Work is a 10 mile round trip for me and I feel that a little assistance up the hills would go a long way while I'd still be getting a workout in a manner of speaking.

    Plus 5 bills for the bike ready to roll out of the box is an attractive idea :likelots:

    I'm still doing a little more looking into this and still appreciate any and all advice and will keep you posted :jester:
  11. TheJimGuy

    TheJimGuy New Member

    E-bikes are fine, but be cautious of the 5 bills out of the box thought. I ran across several at 4 to 7 bills that fail to mention that the batteries were extra. $300-$550 extra depending on type (lead acid, NiMH, LiFePO4, Li-ion) and last for 500-700 charges.
    Just informing.
  12. TheJimGuy

    TheJimGuy New Member

    Need to add that I have two I-Zip 500 (Schwinn s500, one 24v, one 36v) as well as a s750 (750w) and a Stealth (1,000w). The "advertised" 15 mile range on a single charge was never realized. Best I ever got was 11 miles (Live in Florida on the coast, = flat). Within 4 months 8 miles was iffy. By the beginning of the year, 4 miles was a lucky day. The SLA batteries were $35 each ($70-$105 per scooter[/U]). Needed 11 batteries per year replaced. In bulk from a local outlet I got a discount to $27 buying 15. Still $405. Speed is regulated by the PWM to 12mph (unless you eliminate the PWM by reversing the motor housing).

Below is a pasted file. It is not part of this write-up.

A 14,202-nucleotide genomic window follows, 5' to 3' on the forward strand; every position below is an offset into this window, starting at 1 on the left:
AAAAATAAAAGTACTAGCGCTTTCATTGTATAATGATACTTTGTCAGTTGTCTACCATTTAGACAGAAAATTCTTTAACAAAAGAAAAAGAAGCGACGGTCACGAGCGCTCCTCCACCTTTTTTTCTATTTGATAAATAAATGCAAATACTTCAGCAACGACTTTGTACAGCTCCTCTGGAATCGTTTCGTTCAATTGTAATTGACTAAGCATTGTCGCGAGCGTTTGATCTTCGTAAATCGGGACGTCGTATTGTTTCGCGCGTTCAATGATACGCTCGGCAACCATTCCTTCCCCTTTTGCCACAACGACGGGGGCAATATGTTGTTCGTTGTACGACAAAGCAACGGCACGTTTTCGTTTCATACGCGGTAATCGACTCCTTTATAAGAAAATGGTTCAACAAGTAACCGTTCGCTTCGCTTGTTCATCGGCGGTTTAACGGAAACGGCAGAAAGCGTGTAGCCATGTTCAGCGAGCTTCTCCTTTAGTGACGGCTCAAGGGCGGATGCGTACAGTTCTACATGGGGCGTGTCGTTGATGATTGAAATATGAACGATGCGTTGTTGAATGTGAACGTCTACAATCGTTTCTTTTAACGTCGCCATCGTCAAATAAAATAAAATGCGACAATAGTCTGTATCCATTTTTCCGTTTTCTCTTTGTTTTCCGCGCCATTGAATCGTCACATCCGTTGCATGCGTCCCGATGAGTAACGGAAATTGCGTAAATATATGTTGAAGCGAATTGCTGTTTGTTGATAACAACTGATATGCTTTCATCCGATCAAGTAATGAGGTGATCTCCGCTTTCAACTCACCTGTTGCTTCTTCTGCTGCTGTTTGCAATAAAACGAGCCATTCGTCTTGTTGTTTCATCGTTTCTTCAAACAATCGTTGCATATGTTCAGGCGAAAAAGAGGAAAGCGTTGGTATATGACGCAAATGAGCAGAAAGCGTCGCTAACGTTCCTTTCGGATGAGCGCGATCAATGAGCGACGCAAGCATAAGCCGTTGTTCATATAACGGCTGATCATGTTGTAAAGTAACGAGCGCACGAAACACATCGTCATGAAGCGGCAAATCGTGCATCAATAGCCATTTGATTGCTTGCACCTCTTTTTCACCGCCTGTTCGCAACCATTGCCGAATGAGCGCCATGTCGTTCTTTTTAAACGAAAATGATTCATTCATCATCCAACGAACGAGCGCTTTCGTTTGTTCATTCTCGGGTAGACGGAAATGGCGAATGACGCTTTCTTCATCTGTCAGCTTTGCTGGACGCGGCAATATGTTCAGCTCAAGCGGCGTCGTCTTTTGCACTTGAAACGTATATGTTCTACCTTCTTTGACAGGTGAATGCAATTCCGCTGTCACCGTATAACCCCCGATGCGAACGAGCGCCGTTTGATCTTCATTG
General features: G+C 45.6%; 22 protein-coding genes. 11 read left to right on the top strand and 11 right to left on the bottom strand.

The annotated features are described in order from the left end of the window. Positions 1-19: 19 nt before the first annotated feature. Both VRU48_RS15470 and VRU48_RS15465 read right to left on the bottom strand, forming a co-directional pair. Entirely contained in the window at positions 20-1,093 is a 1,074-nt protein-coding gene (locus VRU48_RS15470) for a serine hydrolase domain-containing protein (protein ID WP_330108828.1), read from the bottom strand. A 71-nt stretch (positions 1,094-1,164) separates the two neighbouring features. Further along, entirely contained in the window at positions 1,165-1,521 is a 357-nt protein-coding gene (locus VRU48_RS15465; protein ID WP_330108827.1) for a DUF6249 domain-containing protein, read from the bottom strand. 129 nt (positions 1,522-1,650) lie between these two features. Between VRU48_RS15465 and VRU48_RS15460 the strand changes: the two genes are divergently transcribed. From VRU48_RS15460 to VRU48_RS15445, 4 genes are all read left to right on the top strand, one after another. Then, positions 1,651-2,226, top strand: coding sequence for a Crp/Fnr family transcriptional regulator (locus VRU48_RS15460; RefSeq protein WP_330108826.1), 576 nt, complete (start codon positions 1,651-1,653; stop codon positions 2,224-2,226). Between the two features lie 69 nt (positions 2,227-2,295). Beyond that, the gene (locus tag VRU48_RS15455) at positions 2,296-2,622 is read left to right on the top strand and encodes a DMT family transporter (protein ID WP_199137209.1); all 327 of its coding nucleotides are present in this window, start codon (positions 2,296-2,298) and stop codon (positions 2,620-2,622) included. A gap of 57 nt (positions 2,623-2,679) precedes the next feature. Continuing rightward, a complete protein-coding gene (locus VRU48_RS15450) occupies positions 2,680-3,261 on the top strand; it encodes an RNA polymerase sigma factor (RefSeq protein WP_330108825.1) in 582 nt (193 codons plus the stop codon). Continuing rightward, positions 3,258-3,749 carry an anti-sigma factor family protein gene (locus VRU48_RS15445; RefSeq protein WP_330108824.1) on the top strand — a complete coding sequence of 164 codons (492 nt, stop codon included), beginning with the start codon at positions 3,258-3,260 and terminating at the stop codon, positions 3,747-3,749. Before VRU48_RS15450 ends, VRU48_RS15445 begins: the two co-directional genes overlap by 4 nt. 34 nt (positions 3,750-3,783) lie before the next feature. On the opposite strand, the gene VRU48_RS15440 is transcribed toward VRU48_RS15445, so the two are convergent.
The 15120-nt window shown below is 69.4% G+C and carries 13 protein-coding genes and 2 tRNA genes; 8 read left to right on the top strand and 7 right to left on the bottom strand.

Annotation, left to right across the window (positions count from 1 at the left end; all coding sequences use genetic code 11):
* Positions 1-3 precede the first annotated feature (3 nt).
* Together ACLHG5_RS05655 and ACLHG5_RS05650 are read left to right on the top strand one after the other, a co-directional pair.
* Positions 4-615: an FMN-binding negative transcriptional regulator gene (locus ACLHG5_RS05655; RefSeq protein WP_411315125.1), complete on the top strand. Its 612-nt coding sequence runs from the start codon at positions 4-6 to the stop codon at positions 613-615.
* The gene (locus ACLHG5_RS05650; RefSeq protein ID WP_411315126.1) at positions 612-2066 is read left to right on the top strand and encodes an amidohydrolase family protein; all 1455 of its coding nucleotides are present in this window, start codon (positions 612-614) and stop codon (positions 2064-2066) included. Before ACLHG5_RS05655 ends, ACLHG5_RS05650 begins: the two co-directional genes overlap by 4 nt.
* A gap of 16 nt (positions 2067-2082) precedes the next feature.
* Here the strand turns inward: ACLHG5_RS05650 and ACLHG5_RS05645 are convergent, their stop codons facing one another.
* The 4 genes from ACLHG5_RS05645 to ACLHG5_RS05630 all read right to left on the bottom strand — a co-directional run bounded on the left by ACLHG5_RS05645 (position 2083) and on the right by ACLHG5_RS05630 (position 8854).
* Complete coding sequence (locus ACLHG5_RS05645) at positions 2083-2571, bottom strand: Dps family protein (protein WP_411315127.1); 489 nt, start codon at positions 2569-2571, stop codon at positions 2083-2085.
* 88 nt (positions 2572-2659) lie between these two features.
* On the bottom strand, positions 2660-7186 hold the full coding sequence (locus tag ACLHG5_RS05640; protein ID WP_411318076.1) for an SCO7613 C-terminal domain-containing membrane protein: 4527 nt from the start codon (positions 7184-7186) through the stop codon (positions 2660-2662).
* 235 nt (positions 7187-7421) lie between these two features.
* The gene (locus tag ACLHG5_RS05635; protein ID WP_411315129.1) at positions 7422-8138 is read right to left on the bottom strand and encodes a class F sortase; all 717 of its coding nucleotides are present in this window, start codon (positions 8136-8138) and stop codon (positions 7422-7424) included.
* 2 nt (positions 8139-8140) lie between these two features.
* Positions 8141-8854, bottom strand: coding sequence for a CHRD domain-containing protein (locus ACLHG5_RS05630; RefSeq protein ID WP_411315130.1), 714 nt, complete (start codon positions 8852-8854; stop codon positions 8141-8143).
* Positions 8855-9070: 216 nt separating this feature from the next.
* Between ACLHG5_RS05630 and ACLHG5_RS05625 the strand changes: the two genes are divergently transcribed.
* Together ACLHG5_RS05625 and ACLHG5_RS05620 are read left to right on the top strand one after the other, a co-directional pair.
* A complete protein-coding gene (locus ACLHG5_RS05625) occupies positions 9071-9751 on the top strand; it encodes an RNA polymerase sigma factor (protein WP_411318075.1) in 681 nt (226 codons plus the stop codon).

This is the reason I eventually went to motorized bikes. One time purchase. No deteriorating distance issues. No slow speed issue.
  13. Fraz

    Fraz New Member

    You Sir, make a convincing argument . . . hmmm :-/
  14. LR Jerry

    LR Jerry Well-Known Member

    Here are important questions to consider when building or buying for yourself or others:

    1) What is the predominant riding terrain?
    (Level ground, hills, asphalt or dirt etc...)

    2) What type of physique does the primary rider have?
    (Large, small, short, tall or health issues etc...)

    3) What will the rider's local laws allow and require them to have?
    (Lookup and personally read these laws.)

    4) What kind of bike is being motorized?
    (Mountain, road, whizzer or recumbent etc...)

    5) What is the bike to be used for?
    (Shows, long trips, around town, off road or racing etc...)

    6) How much of a budget is to be used for the build or buy?
    (All at the start or as you can afford projects etc...)

    Seek the answers to these questions in order to get the most out of the bike you're building or buying. We're here to help with any questions you may have. The purpose of the "Questions to Consider" is not to overwhelm or confuse you. Rather help you focus in on what will work best for you and help you develop a building and/or buying philosophy. This site has lots of people who can help you but the only way they can is by asking questions. Any one of the questions to consider somebody here can help you with.

    A fool never learns from their mistakes.

    A smart person learns from their mistakes.

    A wise person learns from the mistakes of others.

    Good luck with your build or buy.

    "I became rich by hiring people smarter than me". Andrew Carnegie